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Sure, but wait a minute.  The interesting thing about Lombardi's plots were the selection of content and organization that revealed visual pattern in the edges, not their curvaceousness.

I guess the question is could we formulate networks problems so well that we can learn (train) pattern from one human-produced layout and apply (score) another set of network data.

I believe the answer is "not now"

- David Duling
  SAS Research & Development


-----Original Message-----
From: Peter Simon [mailto:[log in to unmask]]
Sent: Monday, November 17, 2003 7:12 PM
To: [log in to unmask]
Subject: Re: Lombardi edges


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We could have pseudo-Lombardi edges--curved in some fashion rather than dead straight.


----- Original Message -----
From: "Joshua O'Madadhain" <[log in to unmask]>
To: <[log in to unmask]>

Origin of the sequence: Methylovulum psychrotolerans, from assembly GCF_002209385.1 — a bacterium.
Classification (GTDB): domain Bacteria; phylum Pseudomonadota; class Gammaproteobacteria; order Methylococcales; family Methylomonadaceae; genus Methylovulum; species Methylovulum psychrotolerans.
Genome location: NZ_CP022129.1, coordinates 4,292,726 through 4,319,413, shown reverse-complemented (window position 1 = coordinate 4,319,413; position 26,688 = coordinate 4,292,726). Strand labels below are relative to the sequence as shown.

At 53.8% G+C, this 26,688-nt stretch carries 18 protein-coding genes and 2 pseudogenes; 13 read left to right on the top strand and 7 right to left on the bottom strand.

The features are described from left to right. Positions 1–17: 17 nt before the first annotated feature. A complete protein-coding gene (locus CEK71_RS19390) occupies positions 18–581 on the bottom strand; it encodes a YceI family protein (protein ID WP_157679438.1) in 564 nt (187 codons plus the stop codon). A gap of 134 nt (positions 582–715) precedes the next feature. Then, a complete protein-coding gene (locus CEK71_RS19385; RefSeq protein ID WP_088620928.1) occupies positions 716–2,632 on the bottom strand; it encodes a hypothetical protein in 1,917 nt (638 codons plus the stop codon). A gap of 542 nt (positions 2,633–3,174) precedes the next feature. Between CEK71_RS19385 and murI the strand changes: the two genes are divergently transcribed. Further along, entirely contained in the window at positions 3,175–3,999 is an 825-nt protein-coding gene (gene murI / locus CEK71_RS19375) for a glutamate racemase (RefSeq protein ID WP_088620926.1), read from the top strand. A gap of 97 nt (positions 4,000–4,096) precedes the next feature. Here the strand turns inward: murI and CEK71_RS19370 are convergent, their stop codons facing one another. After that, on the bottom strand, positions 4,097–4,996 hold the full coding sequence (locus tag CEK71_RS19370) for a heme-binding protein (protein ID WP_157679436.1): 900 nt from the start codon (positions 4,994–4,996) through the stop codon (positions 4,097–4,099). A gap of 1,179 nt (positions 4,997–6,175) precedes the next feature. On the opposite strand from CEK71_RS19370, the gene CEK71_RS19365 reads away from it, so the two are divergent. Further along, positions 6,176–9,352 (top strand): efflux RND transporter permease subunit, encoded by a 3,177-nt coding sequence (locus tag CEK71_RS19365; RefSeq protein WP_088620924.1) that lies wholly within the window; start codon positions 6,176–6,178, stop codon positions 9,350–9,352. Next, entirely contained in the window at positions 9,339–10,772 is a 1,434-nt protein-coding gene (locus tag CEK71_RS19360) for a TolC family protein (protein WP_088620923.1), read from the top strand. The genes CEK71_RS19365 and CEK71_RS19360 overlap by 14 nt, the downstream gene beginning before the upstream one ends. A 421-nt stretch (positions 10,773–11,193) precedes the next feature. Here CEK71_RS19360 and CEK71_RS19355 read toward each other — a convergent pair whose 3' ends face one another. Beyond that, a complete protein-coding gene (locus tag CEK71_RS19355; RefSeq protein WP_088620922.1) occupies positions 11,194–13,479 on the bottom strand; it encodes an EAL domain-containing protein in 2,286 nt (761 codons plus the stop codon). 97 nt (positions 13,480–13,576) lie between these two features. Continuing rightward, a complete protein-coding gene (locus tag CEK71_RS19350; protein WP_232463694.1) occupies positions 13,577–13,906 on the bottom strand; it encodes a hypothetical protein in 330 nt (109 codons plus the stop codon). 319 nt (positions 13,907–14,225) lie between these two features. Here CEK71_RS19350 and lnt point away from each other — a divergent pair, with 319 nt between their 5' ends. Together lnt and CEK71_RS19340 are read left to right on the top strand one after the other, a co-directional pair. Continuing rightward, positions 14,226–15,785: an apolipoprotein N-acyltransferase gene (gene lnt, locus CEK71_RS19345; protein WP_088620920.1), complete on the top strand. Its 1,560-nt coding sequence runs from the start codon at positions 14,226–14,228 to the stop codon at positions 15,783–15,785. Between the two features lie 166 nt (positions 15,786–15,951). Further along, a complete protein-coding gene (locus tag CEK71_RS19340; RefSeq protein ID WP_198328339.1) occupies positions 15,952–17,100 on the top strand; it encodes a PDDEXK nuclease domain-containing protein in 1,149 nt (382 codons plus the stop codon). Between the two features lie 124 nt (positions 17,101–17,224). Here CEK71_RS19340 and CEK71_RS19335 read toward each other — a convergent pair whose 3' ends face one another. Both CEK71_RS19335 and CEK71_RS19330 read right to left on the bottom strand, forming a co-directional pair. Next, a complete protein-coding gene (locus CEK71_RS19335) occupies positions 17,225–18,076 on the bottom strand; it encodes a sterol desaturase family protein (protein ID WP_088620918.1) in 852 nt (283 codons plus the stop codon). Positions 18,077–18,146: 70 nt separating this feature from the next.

Sent: Monday, November 17, 2003 4:00 PM
Subject: Re: Lombardi edges


> *****  To join INSNA, visit http://www.sfu.ca/~insna/  *****
>
> On Nov 17, 2003, at 9:57 AM, Peter Simon wrote:
>
> > How long will it be before the various network visualization
> > programs produce Lombardi edges?
>
> My guess: not soon, although I may be biased by the fact that I work
> primarily with very large networks, and I am not an expert in graph
> layout; I just know a couple of algorithms.  Layout for such networks
> is already computationally expensive enough without trying to get
> fancy about how edges should be drawn.  I don't even have a good guess
> for how to construct a general heuristic for doing Lombardi-style
> layout. (How long did it take Lombardi to lay out his networks once
> he'd drawn enough of these charts to find out what worked and what
> didn't?)
>
> Regards,
>
> Joshua O'Madadhain
>
>   jmadden@ics.uci.edu...Obscurium Per
> Obscurius...www.ics.uci.edu/~jmadden
>    Joshua O'Madadhain: Information Scientist, Musician,
> Philosopher-At-Tall
>   It's that moment of dawning comprehension that I live for--Bill
> Watterson My opinions are too rational and insightful to be those of
> any organization.
>
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